Our goals for this are to clarify the positioning and shape the brand activation. We want to understand the different benefits and how they work together.

Benefit ladder - pizza shop example

Benefit ladder example - Product feature

Our pizza shop’s key feature is the quality of its pineapple-topped pizzas. For example, it uses higher quality and more varied types of pineapple. The chefs prepare the pizzas just before delivery so the pineapple doesn’t make the base go soggy. And in general, the brand communications celebrate the deliciousness of pineapple as a pizza topping. (Even if not everyone agrees with this). 

Remember, the product feature is usually something tangible and easy for customers to understand. “Pineapple-topped pizzas” fits the bill here, right?

Ham and pineapple pizza on a barbecue grill

It should be the easiest part of building the benefit ladder. However, on its own, it’s a thin base (!) from which to connect with customers. We need to deepen (not deep pan) our thinking.

Benefit ladder example - Functional benefit

The harder next step is to choose which direction to go in from the product feature and identify the key functional benefit

In the first version of this benefit ladder example, we focused on the “pineapple” element. This led us to look at pineapple’s health benefits as a possible option at the functional and customer benefit levels. 

However, we thought this was unlikely to drive customer decisions. They might eat pineapples in general for their health benefits. But it was unlikely to drive them to buy pizza

Attempt two took us down more of a “taste” route. Customers buy our pineapple pizzas as they like the taste. However, this is already in the target audience definition i.e. customers who like pineapple pizza. While it could work as a functional benefit, it doesn’t give much scope for the consumer or emotional benefit. 

So our final go at a functional benefit in this benefit ladder example looked more broadly at pizza “delivery”. Delivered food “satisfies hunger” (for people who like pineapple pizzas). This also fitted well with the frame of reference we’d set up in the positioning which was “Pizza delivery in the Eastern Suburbs”. From this functional benefit, we could see ways to make the consumer and emotional benefits work. 

Benefit ladder example - Consumer benefit

Deciding on the functional benefit was the hardest part of this benefit ladder example.

When building a benefit ladder, there’s often one benefit that proves hard to unlock. Crack that one, and the others come more easily. 

In this case, the hunger satisfaction from getting the pizza delivered got us to the consumer benefit of “I don’t have to spend time cooking”. A few minutes to place an order and that’s it. It’s delivered 45 minutes later and you’re ready to eat.

Close-up of a clock face showing dial sitting between ten and twelve

Benefit ladder example - Emotional benefit

This time-saving consumer benefit gave us a springboard to unlock a more emotional benefit. Customers could spend more time with their families instead of cooking. That would make them happier. No need to spend 45 minutes in the kitchen when you could spend it with your family watching other people cook on that night’s Masterchef.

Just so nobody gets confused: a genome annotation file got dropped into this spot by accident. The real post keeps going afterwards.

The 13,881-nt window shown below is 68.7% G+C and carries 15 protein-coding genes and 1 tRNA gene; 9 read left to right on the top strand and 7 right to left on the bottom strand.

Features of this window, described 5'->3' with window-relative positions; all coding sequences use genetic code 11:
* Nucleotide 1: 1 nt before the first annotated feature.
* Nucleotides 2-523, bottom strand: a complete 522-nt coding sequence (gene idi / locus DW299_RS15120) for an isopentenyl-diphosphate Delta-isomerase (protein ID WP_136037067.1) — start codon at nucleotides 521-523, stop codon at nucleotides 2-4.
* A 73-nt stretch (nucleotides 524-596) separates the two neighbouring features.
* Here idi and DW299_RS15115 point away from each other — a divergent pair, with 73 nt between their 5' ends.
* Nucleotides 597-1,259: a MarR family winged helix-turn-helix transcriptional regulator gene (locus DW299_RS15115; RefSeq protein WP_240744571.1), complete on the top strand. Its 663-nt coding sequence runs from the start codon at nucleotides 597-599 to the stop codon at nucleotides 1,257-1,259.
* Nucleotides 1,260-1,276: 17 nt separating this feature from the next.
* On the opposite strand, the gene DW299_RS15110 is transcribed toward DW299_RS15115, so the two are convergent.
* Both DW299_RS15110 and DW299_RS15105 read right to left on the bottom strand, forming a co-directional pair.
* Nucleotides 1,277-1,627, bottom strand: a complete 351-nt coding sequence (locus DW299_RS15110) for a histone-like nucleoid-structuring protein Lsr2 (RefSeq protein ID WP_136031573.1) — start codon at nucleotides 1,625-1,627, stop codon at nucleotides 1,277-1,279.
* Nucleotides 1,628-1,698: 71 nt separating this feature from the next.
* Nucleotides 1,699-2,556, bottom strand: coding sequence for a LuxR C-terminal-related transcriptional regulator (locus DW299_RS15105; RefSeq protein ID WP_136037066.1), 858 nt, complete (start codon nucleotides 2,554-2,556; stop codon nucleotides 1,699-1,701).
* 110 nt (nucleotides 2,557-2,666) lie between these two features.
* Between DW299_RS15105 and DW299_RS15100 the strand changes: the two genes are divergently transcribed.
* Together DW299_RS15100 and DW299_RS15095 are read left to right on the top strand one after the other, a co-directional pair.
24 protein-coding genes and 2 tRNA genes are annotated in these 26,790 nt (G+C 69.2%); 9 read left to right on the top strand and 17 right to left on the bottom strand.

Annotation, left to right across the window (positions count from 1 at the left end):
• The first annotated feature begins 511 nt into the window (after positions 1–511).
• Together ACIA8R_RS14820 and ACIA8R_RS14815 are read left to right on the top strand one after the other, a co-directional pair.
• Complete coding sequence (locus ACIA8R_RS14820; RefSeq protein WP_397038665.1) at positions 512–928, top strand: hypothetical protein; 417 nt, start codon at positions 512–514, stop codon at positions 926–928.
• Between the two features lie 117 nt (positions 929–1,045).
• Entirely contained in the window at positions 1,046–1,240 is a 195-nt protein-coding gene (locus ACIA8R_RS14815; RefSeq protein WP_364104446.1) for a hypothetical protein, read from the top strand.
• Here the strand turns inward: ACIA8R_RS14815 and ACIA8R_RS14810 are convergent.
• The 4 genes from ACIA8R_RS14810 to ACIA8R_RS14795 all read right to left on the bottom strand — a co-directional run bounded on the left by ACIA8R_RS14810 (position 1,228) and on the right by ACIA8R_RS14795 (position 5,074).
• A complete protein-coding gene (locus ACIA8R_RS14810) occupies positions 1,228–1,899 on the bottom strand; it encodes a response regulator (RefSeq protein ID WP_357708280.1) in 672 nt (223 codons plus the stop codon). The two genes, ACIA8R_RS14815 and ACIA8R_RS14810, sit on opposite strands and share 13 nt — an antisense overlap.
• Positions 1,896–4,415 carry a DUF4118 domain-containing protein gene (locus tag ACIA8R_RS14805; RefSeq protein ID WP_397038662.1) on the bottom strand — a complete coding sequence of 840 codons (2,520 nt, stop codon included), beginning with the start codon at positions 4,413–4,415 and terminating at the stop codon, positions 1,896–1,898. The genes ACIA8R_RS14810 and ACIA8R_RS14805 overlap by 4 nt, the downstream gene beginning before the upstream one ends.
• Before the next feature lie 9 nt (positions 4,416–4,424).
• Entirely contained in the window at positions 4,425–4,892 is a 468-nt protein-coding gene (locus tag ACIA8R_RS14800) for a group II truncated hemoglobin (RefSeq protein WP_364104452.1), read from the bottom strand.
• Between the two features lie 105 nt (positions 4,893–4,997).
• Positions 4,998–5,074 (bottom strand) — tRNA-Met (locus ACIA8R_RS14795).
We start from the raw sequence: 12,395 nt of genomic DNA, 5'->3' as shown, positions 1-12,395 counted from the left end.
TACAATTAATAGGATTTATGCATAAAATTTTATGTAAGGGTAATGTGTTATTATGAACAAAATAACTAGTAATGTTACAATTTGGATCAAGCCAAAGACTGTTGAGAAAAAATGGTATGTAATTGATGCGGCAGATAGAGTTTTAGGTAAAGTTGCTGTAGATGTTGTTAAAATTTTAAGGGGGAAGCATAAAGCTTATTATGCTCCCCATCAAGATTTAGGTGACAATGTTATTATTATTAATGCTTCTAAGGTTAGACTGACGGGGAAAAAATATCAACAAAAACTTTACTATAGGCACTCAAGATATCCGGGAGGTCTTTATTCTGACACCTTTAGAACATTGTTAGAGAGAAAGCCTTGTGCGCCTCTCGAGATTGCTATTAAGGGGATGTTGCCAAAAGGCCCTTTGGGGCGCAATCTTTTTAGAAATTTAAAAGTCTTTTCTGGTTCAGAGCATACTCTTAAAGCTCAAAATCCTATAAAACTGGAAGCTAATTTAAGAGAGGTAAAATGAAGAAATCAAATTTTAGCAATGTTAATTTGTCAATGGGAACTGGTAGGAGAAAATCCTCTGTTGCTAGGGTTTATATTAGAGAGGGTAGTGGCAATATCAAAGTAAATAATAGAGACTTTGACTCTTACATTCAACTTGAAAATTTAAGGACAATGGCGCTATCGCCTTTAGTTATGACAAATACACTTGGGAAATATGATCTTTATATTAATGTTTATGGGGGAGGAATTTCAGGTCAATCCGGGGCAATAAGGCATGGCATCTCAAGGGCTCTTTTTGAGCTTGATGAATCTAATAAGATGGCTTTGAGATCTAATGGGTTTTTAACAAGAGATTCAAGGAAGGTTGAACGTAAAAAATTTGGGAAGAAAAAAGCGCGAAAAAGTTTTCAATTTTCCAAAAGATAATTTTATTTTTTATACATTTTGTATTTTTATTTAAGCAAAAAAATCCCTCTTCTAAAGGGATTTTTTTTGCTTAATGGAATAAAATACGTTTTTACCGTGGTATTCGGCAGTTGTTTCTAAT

You can imagine the visual ways you could bring this “Happy I get to spend more time with my family” benefit to life. You’d show families enjoying time together, rather than one of the parents having to slave away cooking a meal in the kitchen.

Benefit ladder example - actions

This is key as your benefit ladder must eventually drive actions. A well-crafted benefit ladder gives clear direction on brand activation. Though you can spend time refining the thinking behind your benefit ladder, at some point, you must use it to make decisions. You need to do something with it. 

For example, the pizza shop’s advertising would look very different depending on whether we focused on spending more time with family versus satisfying hunger. You’d show a family having fun together in one and someone stuffing their face in the other. 

Wooden scrabble tlles spelling out Go for it, with a speech bubble calling out action!

Knowing that emotions tend to work better than functionality in advertising, the happy family image would be the stronger route. 

However, the website (where people order) would dial up the feature i.e. pineapple-topped pizza. That’s the keyword most likely to make the site stand out via SEO. It would also highlight the delivery speed so that customers are clear on the time they save (the consumer benefit) by not having to cook their own food.

You can see from these simple examples, that in activation terms, you pull on different levels of the benefit ladder at different parts of the customer journey. The key benefit of the benefit ladder is to organise your thinking around your benefits and make sure the different levels of your benefits work in harmony.

Conclusion - Benefit ladder example

The benefit ladder is a tool which helps you decide on which benefits to prioritise in your positioning and brand activation

It gives you a structured way to explore the multiple benefits and different levels of benefits your brand offers. This helps you organise your thinking with a clear and consistent map of your brands’ benefits. 

You use this to stimulate the creative thinking that brings your brand to life. Customers buy things because of the benefits they offer. This is why nailing your benefits puts you on the ladder to success.

Benefit ladder - pizza shop example

Check out our segmentation, targeting and positioning guide for more on this. Or get in touch if this benefit ladder example has got you thinking you need to work on your own benefit ladder.

Photo credits

Ladder against night sky : Photo by Mike Lewinski on Unsplash

Bugatti : Photo by David Levêque on Unsplash

Heart graffiti : Photo by Nick Fewings on Unsplash

Hawaiian Pizza : Photo by bckfwd on Unsplash

Clock : Photo by Agê Barros on Unsplash

Go for it (adapted) : Photo by Brett Jordan on Unsplash

Share this content

Leave a Reply

Your email address will not be published. Required fields are marked *

Latest blog posts

Subscribe to get Three-Brains updates